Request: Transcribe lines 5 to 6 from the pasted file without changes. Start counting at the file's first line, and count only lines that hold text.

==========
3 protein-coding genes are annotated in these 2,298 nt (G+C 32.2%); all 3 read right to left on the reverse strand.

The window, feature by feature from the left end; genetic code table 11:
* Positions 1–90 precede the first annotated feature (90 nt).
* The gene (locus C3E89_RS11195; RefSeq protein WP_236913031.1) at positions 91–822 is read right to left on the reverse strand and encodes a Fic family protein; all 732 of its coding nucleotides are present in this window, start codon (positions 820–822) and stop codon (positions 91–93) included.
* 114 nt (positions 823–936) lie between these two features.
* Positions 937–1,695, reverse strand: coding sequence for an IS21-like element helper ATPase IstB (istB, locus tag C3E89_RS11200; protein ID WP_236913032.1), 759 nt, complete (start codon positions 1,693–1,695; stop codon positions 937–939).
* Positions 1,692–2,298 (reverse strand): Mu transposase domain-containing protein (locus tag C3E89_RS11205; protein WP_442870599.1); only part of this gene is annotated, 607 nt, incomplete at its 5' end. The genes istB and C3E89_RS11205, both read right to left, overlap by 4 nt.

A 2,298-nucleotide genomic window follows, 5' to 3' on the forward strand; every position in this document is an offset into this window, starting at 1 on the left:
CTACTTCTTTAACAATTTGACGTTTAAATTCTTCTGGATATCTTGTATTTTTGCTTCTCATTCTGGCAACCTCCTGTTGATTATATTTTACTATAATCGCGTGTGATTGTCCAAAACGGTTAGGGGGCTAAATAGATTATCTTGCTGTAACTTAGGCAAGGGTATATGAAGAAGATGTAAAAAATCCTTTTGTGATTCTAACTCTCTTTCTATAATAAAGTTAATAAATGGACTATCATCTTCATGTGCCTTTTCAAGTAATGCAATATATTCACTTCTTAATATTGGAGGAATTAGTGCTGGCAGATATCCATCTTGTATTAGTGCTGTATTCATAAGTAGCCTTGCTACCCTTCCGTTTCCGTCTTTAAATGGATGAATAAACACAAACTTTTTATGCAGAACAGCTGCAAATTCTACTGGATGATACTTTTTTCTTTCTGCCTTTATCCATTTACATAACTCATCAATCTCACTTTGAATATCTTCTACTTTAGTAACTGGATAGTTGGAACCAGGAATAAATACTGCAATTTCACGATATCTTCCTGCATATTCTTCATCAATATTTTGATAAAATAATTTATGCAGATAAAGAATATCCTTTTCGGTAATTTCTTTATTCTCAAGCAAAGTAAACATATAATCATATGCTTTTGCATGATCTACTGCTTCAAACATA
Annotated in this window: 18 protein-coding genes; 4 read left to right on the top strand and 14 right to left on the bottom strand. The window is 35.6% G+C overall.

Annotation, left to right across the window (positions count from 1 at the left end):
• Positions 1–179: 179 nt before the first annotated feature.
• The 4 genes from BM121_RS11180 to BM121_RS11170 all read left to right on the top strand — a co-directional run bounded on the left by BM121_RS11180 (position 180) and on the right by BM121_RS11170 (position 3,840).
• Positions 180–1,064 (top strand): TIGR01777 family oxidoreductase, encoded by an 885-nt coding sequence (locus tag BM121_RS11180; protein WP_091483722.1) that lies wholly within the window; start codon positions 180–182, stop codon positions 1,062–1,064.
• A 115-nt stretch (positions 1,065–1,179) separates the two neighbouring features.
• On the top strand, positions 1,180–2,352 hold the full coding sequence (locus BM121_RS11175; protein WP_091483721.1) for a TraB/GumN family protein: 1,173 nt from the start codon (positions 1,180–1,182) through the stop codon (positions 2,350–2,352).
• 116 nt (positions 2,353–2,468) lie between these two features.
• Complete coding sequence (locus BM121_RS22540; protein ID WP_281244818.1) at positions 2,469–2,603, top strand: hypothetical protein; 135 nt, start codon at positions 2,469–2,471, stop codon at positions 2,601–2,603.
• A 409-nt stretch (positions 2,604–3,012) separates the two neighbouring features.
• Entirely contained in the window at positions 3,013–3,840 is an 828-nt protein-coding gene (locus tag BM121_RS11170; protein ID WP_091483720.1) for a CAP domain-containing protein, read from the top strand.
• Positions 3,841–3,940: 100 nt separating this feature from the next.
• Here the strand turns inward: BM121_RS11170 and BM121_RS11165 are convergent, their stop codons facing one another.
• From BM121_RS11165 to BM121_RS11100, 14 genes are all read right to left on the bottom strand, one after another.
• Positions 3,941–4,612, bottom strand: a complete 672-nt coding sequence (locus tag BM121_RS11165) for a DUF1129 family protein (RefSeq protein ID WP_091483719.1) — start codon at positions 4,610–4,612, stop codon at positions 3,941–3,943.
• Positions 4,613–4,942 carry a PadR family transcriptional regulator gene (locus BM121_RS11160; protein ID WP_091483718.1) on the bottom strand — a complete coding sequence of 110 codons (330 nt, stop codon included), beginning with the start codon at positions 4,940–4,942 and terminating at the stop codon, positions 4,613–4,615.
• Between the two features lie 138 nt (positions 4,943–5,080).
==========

* 114 nt (positions 823–936) lie between these two features.
* Positions 937–1,695, reverse strand: coding sequence for an IS21-like element helper ATPase IstB (istB, locus tag C3E89_RS11200; protein ID WP_236913032.1), 759 nt, complete (start codon positions 1,693–1,695; stop codon positions 937–939).